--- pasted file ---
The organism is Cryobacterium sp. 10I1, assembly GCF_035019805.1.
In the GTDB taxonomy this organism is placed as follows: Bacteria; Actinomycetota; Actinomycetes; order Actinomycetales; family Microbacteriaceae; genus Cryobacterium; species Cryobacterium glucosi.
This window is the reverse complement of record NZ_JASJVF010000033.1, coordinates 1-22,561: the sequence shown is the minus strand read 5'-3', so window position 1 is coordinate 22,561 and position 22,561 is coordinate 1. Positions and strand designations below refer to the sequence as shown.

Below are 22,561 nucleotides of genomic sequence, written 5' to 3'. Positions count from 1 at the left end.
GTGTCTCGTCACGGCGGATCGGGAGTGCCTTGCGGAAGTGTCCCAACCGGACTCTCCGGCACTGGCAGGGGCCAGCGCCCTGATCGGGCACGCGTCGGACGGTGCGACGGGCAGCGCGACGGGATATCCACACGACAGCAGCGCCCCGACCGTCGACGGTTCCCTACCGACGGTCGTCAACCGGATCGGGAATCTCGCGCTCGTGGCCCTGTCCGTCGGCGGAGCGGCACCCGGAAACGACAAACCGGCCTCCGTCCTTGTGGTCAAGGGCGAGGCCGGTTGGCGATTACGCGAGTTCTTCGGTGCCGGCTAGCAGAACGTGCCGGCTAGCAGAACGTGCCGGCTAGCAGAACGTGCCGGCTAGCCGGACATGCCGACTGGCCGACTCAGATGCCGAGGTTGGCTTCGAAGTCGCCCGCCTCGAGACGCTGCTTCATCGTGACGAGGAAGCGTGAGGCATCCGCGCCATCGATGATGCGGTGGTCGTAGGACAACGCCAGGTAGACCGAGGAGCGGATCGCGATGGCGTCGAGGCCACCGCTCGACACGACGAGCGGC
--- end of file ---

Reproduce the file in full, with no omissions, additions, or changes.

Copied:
The organism is Cryobacterium sp. 10I1, assembly GCF_035019805.1.
In the GTDB taxonomy this organism is placed as follows: Bacteria; Actinomycetota; Actinomycetes; order Actinomycetales; family Microbacteriaceae; genus Cryobacterium; species Cryobacterium glucosi.
This window is the reverse complement of record NZ_JASJVF010000033.1, coordinates 1-22,561: the sequence shown is the minus strand read 5'-3', so window position 1 is coordinate 22,561 and position 22,561 is coordinate 1. Positions and strand designations below refer to the sequence as shown.

Below are 22,561 nucleotides of genomic sequence, written 5' to 3'. Positions count from 1 at the left end.
GTGTCTCGTCACGGCGGATCGGGAGTGCCTTGCGGAAGTGTCCCAACCGGACTCTCCGGCACTGGCAGGGGCCAGCGCCCTGATCGGGCACGCGTCGGACGGTGCGACGGGCAGCGCGACGGGATATCCACACGACAGCAGCGCCCCGACCGTCGACGGTTCCCTACCGACGGTCGTCAACCGGATCGGGAATCTCGCGCTCGTGGCCCTGTCCGTCGGCGGAGCGGCACCCGGAAACGACAAACCGGCCTCCGTCCTTGTGGTCAAGGGCGAGGCCGGTTGGCGATTACGCGAGTTCTTCGGTGCCGGCTAGCAGAACGTGCCGGCTAGCAGAACGTGCCGGCTAGCAGAACGTGCCGGCTAGCCGGACATGCCGACTGGCCGACTCAGATGCCGAGGTTGGCTTCGAAGTCGCCCGCCTCGAGACGCTGCTTCATCGTGACGAGGAAGCGTGAGGCATCCGCGCCATCGATGATGCGGTGGTCGTAGGACAACGCCAGGTAGACCGAGGAGCGGATCGCGATGGCGTCGAGGCCACCGCTCGACACGACGAGCGGC